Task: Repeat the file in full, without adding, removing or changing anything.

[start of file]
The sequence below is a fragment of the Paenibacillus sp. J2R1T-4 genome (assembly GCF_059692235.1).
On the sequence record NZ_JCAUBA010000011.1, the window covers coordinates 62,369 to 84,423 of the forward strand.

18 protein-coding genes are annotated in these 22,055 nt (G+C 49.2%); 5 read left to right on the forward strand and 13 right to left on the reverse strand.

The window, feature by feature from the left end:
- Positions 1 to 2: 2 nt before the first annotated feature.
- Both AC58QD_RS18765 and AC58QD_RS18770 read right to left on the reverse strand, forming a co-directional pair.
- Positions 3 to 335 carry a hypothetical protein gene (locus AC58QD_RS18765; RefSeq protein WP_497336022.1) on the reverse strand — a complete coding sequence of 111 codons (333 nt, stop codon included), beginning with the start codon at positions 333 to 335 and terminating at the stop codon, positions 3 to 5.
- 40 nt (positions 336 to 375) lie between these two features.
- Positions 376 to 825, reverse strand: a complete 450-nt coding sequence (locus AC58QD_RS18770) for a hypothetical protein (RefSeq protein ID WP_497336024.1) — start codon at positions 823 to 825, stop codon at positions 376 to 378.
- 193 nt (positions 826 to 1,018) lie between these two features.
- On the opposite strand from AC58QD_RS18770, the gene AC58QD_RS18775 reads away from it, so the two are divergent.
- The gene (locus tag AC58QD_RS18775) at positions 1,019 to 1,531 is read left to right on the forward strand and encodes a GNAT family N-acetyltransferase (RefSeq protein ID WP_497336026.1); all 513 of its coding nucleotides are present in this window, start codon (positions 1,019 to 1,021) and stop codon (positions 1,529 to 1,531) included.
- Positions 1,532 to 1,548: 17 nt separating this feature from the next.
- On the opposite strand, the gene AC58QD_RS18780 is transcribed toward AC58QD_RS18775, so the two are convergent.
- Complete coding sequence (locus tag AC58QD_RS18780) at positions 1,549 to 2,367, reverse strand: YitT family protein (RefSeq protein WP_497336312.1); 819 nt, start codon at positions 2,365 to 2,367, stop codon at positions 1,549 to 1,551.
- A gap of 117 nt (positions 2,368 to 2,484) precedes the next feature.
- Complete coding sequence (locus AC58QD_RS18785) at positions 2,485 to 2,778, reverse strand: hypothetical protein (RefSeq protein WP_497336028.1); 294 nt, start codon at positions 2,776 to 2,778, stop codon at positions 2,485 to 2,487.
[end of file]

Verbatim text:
The sequence below is a fragment of the Paenibacillus sp. J2R1T-4 genome (assembly GCF_059692235.1).
On the sequence record NZ_JCAUBA010000011.1, the window covers coordinates 62,369 to 84,423 of the forward strand.

18 protein-coding genes are annotated in these 22,055 nt (G+C 49.2%); 5 read left to right on the forward strand and 13 right to left on the reverse strand.

The window, feature by feature from the left end:
- Positions 1 to 2: 2 nt before the first annotated feature.
- Both AC58QD_RS18765 and AC58QD_RS18770 read right to left on the reverse strand, forming a co-directional pair.
- Positions 3 to 335 carry a hypothetical protein gene (locus AC58QD_RS18765; RefSeq protein WP_497336022.1) on the reverse strand — a complete coding sequence of 111 codons (333 nt, stop codon included), beginning with the start codon at positions 333 to 335 and terminating at the stop codon, positions 3 to 5.
- 40 nt (positions 336 to 375) lie between these two features.
- Positions 376 to 825, reverse strand: a complete 450-nt coding sequence (locus AC58QD_RS18770) for a hypothetical protein (RefSeq protein ID WP_497336024.1) — start codon at positions 823 to 825, stop codon at positions 376 to 378.
- 193 nt (positions 826 to 1,018) lie between these two features.
- On the opposite strand from AC58QD_RS18770, the gene AC58QD_RS18775 reads away from it, so the two are divergent.
- The gene (locus tag AC58QD_RS18775) at positions 1,019 to 1,531 is read left to right on the forward strand and encodes a GNAT family N-acetyltransferase (RefSeq protein ID WP_497336026.1); all 513 of its coding nucleotides are present in this window, start codon (positions 1,019 to 1,021) and stop codon (positions 1,529 to 1,531) included.
- Positions 1,532 to 1,548: 17 nt separating this feature from the next.
- On the opposite strand, the gene AC58QD_RS18780 is transcribed toward AC58QD_RS18775, so the two are convergent.
- Complete coding sequence (locus tag AC58QD_RS18780) at positions 1,549 to 2,367, reverse strand: YitT family protein (RefSeq protein WP_497336312.1); 819 nt, start codon at positions 2,365 to 2,367, stop codon at positions 1,549 to 1,551.
- A gap of 117 nt (positions 2,368 to 2,484) precedes the next feature.
- Complete coding sequence (locus AC58QD_RS18785) at positions 2,485 to 2,778, reverse strand: hypothetical protein (RefSeq protein WP_497336028.1); 294 nt, start codon at positions 2,776 to 2,778, stop codon at positions 2,485 to 2,487.